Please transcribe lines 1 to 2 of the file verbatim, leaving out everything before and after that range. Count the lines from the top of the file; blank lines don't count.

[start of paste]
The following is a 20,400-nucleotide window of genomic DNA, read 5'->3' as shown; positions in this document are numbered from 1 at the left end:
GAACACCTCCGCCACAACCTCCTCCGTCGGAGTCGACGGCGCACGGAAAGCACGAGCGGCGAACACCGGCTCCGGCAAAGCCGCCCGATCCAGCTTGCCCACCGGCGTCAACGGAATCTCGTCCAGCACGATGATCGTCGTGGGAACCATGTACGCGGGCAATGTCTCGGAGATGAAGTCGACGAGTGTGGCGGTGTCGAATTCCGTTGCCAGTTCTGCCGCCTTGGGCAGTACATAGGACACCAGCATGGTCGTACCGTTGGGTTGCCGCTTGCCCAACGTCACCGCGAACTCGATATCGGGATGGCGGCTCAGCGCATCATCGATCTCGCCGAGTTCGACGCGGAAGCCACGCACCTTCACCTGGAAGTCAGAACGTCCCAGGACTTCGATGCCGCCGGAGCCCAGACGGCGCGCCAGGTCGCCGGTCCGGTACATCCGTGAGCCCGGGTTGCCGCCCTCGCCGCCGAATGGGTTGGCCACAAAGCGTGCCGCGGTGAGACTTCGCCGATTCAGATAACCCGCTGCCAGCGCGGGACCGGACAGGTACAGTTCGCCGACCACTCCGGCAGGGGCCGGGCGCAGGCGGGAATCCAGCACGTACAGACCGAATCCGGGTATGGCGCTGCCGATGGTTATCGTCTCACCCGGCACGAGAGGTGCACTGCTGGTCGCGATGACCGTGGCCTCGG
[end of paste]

The following is a 20,400-nucleotide window of genomic DNA, read 5'->3' as shown; positions in this document are numbered from 1 at the left end:
GAACACCTCCGCCACAACCTCCTCCGTCGGAGTCGACGGCGCACGGAAAGCACGAGCGGCGAACACCGGCTCCGGCAAAGCCGCCCGATCCAGCTTGCCCACCGGCGTCAACGGAATCTCGTCCAGCACGATGATCGTCGTGGGAACCATGTACGCGGGCAATGTCTCGGAGATGAAGTCGACGAGTGTGGCGGTGTCGAATTCCGTTGCCAGTTCTGCCGCCTTGGGCAGTACATAGGACACCAGCATGGTCGTACCGTTGGGTTGCCGCTTGCCCAACGTCACCGCGAACTCGATATCGGGATGGCGGCTCAGCGCATCATCGATCTCGCCGAGTTCGACGCGGAAGCCACGCACCTTCACCTGGAAGTCAGAACGTCCCAGGACTTCGATGCCGCCGGAGCCCAGACGGCGCGCCAGGTCGCCGGTCCGGTACATCCGTGAGCCCGGGTTGCCGCCCTCGCCGCCGAATGGGTTGGCCACAAAGCGTGCCGCGGTGAGACTTCGCCGATTCAGATAACCCGCTGCCAGCGCGGGACCGGACAGGTACAGTTCGCCGACCACTCCGGCAGGGGCCGGGCGCAGGCGGGAATCCAGCACGTACAGACCGAATCCGGGTATGGCGCTGCCGATGGTTATCGTCTCACCCGGCACGAGAGGTGCACTGCTGGTCGCGATGACCGTGGCCTCGG